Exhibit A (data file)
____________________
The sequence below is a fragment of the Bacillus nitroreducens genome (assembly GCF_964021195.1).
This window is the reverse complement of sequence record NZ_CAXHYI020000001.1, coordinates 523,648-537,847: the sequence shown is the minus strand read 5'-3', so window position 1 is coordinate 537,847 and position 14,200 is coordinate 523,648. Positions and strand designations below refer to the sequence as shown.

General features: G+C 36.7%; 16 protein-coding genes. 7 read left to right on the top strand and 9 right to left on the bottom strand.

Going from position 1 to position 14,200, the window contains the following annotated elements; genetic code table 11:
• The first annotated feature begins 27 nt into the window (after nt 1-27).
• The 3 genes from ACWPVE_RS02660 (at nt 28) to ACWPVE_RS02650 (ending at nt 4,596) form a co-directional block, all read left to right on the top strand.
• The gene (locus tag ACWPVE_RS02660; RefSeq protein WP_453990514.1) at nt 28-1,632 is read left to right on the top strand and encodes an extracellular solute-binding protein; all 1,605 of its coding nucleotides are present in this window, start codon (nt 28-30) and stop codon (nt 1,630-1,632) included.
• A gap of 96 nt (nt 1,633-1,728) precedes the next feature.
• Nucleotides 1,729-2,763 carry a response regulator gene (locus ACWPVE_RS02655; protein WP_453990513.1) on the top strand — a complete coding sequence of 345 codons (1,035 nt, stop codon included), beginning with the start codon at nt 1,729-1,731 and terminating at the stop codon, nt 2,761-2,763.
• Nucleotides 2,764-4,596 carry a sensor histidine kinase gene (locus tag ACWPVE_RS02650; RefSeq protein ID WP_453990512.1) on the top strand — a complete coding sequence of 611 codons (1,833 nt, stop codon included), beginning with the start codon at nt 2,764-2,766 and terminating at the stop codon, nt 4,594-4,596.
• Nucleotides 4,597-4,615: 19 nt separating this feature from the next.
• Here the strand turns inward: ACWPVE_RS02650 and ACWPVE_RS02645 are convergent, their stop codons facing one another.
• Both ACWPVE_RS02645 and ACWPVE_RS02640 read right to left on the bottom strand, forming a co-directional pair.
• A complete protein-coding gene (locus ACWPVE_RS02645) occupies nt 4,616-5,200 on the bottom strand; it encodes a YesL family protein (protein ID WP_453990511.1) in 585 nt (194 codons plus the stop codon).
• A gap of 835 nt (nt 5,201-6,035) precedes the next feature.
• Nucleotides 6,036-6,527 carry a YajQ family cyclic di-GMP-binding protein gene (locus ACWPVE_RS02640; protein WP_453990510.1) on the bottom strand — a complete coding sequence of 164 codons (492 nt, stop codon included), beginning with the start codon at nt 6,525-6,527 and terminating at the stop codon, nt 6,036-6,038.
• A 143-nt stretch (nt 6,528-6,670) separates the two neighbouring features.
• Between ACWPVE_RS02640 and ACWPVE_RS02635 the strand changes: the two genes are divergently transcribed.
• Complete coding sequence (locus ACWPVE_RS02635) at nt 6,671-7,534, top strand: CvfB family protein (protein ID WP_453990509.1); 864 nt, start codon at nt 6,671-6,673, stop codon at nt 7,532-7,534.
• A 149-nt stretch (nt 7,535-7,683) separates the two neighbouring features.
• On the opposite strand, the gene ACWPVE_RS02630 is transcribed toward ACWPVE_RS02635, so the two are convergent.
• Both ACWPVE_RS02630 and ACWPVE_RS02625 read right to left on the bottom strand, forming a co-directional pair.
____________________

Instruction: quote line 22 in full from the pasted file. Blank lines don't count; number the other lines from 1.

• Both ACWPVE_RS02630 and ACWPVE_RS02625 read right to left on the bottom strand, forming a co-directional pair.